What does it take to be a good ASP?

IT directors' desks have been awash with pitches from application service providers (ASP) over the past year. So it is worth...

IT directors' desks have been awash with pitches from application service providers (ASP) over the past year. So it is worth considering the technical problems these suppliers may face, writes Danny Bradbury

For one thing, small software developers may not feel able to offer the datacentre infrastructure needed to support an online software rental customer base. Issues such as service level agreements and system uptime become critical and, for a company with no core competency in this area, moving into such services can be a prohibitively expensive business decision.

As a result, there are many pure-play ASPs springing up with experience in this area which are happy to host applications for others. Companies such as Digica, for example, have their own facilities dedicated to this purpose.

Perhaps more of an issue for potential ASPs is cash-flow. Unlike conventional software sales, where companies get payment up-front, online software rental entails a steady trickle of payment, which will force firms to reassess the way they do business.

Some suppliers are sympathetic to this problem, especially those that are heavily focused on the ASP market. Progress Software, for example, which sells a database and development tool, launched its Aspen programme in 1999 specifically for software houses wanting to move into this area.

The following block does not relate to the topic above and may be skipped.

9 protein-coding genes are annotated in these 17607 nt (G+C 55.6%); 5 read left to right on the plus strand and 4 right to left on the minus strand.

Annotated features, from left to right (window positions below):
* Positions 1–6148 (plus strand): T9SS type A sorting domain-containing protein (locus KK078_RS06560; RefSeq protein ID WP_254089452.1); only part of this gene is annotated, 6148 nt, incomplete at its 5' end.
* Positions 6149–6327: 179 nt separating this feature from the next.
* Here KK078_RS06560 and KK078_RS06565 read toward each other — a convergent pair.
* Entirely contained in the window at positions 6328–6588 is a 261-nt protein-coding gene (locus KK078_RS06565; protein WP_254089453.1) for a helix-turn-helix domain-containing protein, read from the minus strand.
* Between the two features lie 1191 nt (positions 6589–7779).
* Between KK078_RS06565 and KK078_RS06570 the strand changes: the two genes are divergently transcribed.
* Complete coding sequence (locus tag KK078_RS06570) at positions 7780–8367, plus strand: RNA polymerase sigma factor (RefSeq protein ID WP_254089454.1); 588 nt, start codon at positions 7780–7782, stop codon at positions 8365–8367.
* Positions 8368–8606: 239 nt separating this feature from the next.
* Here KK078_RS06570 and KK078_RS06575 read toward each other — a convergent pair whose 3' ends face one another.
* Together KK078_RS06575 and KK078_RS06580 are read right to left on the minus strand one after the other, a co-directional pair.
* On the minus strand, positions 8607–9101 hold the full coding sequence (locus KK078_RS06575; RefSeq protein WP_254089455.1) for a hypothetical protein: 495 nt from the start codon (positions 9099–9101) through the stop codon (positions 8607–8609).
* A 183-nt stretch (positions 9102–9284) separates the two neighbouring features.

As the Aspen programme has developed, Progress has revamped its licensing arrangements for those wanting to rent software over the Internet. Now, it offers to take a percentage of revenue from ASPs rather than insisting on an up-front payment. This will make it easier for channel partners to get involved in the ASP space.

Other companies, including Sun, are taking an educational approach to help small software houses move into the market. The company runs a programme that consists of a number of seminars to alert software suppliers to the business and technical challenges surrounding the ASP market.

Additional reporting by Justin Wastnage

Issues to consider when choosing an ASP

  • Does it have UK references? US figures, or endorsements from US analysts may not be relevant to European organisations

  • Does it have the right staff? An ASP should have high-calibre staff familiar with many technologies. Be sure the ASP does not have a track record of poaching personnel directly from customers

  • Will it survive? An ASP should demonstrate a well-defined business model and have access to extended lines of credit. The ASP market has yet to consolidate, so the players can expect to be squeezed as customers shop around

  • Is the contract clear? ASPs should keep service level agreement contracts simple. Key areas such as liability and termination clauses and intellectual property should be clearly defined. US contracts are often not compatible with UK customers' due diligence procedures, which require contracts to be made under English law

  • Will it share risk? An ASP should be able to give you a clear answer as to how much risk it is sharing. It should be prepared to be measured against not only technical benchmarks but your business objectives

  • Are the system requirements clear? ASPs should detail in any contract exactly what kind of connection the customer is expected to have in place in order to receive peak performance

  • Is it secure? For ASPs, the physical security of servers is an added consideration above network security. Many ASPs operate from lower-rent areas than their customers. Also, consider the risks of ASP staff having unauthorised access to user data.

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